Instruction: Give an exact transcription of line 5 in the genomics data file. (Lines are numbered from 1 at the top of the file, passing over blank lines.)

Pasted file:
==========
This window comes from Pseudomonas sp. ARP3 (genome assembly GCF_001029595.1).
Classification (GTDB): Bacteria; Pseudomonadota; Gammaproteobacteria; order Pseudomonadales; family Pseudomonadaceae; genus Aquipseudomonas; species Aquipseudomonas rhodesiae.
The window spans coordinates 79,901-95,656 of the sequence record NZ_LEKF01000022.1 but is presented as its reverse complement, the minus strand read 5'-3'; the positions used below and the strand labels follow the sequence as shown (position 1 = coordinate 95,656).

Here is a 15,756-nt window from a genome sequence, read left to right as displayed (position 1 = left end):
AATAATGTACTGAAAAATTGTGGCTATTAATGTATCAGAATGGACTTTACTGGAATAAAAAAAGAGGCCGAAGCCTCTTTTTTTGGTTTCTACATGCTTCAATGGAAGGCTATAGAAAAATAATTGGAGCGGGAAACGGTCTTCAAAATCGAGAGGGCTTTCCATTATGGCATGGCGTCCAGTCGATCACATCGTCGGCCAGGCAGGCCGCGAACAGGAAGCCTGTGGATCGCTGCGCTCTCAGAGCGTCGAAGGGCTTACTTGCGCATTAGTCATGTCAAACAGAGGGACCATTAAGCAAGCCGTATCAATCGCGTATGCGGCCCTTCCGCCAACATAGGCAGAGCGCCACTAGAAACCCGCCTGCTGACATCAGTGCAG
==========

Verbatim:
AATAATGTACTGAAAAATTGTGGCTATTAATGTATCAGAATGGACTTTACTGGAATAAAAAAAGAGGCCGAAGCCTCTTTTTTTGGTTTCTACATGCTTCAATGGAAGGCTATAGAAAAATAATTGGAGCGGGAAACGGTCTTCAAAATCGAGAGGGCTTTCCATTATGGCATGGCGTCCAGTCGATCACATCGTCGGCCAGGCAGGCCGCGAACAGGAAGCCTGTGGATCGCTGCGCTCTCAGAGCGTCGAAGGGCTTACTTGCGCATTAGTCATGTCAAACAGAGGGACCATTAAGCAAGCCGTATCAATCGCGTATGCGGCCCTTCCGCCAACATAGGCAGAGCGCCACTAGAAACCCGCCTGCTGACATCAGTGCAG